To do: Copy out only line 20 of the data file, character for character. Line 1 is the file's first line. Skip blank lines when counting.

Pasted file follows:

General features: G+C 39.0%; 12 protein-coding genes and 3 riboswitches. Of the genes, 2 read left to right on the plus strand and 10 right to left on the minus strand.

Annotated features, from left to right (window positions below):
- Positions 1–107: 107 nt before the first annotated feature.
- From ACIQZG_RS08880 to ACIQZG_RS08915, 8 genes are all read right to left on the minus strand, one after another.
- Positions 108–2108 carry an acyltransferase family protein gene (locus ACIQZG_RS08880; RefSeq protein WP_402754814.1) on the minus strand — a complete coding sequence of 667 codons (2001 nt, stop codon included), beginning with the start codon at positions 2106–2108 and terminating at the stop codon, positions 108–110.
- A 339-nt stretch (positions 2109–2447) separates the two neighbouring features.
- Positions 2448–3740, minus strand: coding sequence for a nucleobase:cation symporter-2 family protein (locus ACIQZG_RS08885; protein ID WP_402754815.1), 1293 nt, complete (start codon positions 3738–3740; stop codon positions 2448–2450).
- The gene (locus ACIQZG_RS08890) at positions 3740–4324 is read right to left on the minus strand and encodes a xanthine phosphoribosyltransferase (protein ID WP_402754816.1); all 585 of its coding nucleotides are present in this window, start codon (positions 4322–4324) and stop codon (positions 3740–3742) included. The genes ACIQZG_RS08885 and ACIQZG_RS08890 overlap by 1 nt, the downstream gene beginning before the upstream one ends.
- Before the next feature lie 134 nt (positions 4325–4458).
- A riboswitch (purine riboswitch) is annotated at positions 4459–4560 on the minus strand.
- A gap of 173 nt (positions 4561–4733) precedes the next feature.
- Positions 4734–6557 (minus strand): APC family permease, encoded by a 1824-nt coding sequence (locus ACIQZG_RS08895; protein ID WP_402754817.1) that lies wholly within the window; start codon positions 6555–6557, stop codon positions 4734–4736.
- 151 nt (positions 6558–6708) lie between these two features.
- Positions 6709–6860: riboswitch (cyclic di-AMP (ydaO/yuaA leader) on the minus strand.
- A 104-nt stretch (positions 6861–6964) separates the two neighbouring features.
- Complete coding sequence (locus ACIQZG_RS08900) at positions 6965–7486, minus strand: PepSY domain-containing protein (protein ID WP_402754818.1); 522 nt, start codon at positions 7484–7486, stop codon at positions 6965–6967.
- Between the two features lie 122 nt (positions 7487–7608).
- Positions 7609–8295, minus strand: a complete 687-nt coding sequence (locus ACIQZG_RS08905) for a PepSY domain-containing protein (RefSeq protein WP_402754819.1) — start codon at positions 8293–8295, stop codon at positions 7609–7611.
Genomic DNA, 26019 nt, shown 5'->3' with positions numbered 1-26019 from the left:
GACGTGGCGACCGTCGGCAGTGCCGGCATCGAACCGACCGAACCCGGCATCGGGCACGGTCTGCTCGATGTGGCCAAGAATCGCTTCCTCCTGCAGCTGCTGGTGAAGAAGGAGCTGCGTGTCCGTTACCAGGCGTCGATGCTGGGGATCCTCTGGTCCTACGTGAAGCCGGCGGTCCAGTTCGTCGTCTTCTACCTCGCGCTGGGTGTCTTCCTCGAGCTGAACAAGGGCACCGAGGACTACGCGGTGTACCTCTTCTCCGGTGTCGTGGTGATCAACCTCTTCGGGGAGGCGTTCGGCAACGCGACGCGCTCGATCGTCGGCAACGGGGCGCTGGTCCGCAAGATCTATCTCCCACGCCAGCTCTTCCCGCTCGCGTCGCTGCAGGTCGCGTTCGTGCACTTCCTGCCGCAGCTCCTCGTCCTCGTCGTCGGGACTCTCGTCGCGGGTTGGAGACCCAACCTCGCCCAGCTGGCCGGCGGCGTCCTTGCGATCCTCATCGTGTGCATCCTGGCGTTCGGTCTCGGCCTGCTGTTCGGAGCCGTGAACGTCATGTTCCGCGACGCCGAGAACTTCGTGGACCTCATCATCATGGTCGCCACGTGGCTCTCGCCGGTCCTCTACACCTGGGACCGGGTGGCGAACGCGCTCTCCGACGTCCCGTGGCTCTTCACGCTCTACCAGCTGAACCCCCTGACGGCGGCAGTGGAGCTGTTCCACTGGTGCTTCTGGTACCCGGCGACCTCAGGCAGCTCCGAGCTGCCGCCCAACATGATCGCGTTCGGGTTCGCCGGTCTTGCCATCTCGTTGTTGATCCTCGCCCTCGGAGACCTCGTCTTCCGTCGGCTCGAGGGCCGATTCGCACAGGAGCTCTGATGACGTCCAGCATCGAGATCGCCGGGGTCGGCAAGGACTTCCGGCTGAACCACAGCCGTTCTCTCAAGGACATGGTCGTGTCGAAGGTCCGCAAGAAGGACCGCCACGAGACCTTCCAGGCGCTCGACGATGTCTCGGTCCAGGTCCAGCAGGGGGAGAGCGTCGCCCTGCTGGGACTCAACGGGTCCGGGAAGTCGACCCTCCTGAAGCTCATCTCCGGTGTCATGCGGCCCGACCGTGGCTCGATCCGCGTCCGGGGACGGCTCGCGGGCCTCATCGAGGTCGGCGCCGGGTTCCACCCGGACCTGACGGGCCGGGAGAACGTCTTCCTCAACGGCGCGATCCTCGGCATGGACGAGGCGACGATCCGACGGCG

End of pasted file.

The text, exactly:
GACGTGGCGACCGTCGGCAGTGCCGGCATCGAACCGACCGAACCCGGCATCGGGCACGGTCTGCTCGATGTGGCCAAGAATCGCTTCCTCCTGCAGCTGCTGGTGAAGAAGGAGCTGCGTGTCCGTTACCAGGCGTCGATGCTGGGGATCCTCTGGTCCTACGTGAAGCCGGCGGTCCAGTTCGTCGTCTTCTACCTCGCGCTGGGTGTCTTCCTCGAGCTGAACAAGGGCACCGAGGACTACGCGGTGTACCTCTTCTCCGGTGTCGTGGTGATCAACCTCTTCGGGGAGGCGTTCGGCAACGCGACGCGCTCGATCGTCGGCAACGGGGCGCTGGTCCGCAAGATCTATCTCCCACGCCAGCTCTTCCCGCTCGCGTCGCTGCAGGTCGCGTTCGTGCACTTCCTGCCGCAGCTCCTCGTCCTCGTCGTCGGGACTCTCGTCGCGGGTTGGAGACCCAACCTCGCCCAGCTGGCCGGCGGCGTCCTTGCGATCCTCATCGTGTGCATCCTGGCGTTCGGTCTCGGCCTGCTGTTCGGAGCCGTGAACGTCATGTTCCGCGACGCCGAGAACTTCGTGGACCTCATCATCATGGTCGCCACGTGGCTCTCGCCGGTCCTCTACACCTGGGACCGGGTGGCGAACGCGCTCTCCGACGTCCCGTGGCTCTTCACGCTCTACCAGCTGAACCCCCTGACGGCGGCAGTGGAGCTGTTCCACTGGTGCTTCTGGTACCCGGCGACCTCAGGCAGCTCCGAGCTGCCGCCCAACATGATCGCGTTCGGGTTCGCCGGTCTTGCCATCTCGTTGTTGATCCTCGCCCTCGGAGACCTCGTCTTCCGTCGGCTCGAGGGCCGATTCGCACAGGAGCTCTGATGACGTCCAGCATCGAGATCGCCGGGGTCGGCAAGGACTTCCGGCTGAACCACAGCCGTTCTCTCAAGGACATGGTCGTGTCGAAGGTCCGCAAGAAGGACCGCCACGAGACCTTCCAGGCGCTCGACGATGTCTCGGTCCAGGTCCAGCAGGGGGAGAGCGTCGCCCTGCTGGGACTCAACGGGTCCGGGAAGTCGACCCTCCTGAAGCTCATCTCCGGTGTCATGCGGCCCGACCGTGGCTCGATCCGCGTCCGGGGACGGCTCGCGGGCCTCATCGAGGTCGGCGCCGGGTTCCACCCGGACCTGACGGGCCGGGAGAACGTCTTCCTCAACGGCGCGATCCTCGGCATGGACGAGGCGACGATCCGACGGCG